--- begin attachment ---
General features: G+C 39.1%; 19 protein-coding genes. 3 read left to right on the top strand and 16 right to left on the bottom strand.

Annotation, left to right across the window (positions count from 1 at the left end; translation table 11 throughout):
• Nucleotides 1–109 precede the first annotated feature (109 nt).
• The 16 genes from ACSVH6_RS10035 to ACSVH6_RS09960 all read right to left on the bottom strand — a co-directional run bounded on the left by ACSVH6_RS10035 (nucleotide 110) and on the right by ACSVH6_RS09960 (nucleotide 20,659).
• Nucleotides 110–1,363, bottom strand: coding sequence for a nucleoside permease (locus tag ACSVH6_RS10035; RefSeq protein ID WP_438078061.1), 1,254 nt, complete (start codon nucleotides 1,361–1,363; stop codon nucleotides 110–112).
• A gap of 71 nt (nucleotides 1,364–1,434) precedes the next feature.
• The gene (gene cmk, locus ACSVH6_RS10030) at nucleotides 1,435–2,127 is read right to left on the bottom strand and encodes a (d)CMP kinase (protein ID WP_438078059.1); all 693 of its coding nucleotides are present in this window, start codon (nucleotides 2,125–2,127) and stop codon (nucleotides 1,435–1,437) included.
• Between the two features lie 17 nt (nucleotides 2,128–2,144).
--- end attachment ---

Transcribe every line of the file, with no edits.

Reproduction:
General features: G+C 39.1%; 19 protein-coding genes. 3 read left to right on the top strand and 16 right to left on the bottom strand.

Annotation, left to right across the window (positions count from 1 at the left end; translation table 11 throughout):
• Nucleotides 1–109 precede the first annotated feature (109 nt).
• The 16 genes from ACSVH6_RS10035 to ACSVH6_RS09960 all read right to left on the bottom strand — a co-directional run bounded on the left by ACSVH6_RS10035 (nucleotide 110) and on the right by ACSVH6_RS09960 (nucleotide 20,659).
• Nucleotides 110–1,363, bottom strand: coding sequence for a nucleoside permease (locus tag ACSVH6_RS10035; RefSeq protein ID WP_438078061.1), 1,254 nt, complete (start codon nucleotides 1,361–1,363; stop codon nucleotides 110–112).
• A gap of 71 nt (nucleotides 1,364–1,434) precedes the next feature.
• The gene (gene cmk, locus ACSVH6_RS10030) at nucleotides 1,435–2,127 is read right to left on the bottom strand and encodes a (d)CMP kinase (protein ID WP_438078059.1); all 693 of its coding nucleotides are present in this window, start codon (nucleotides 2,125–2,127) and stop codon (nucleotides 1,435–1,437) included.
• Between the two features lie 17 nt (nucleotides 2,128–2,144).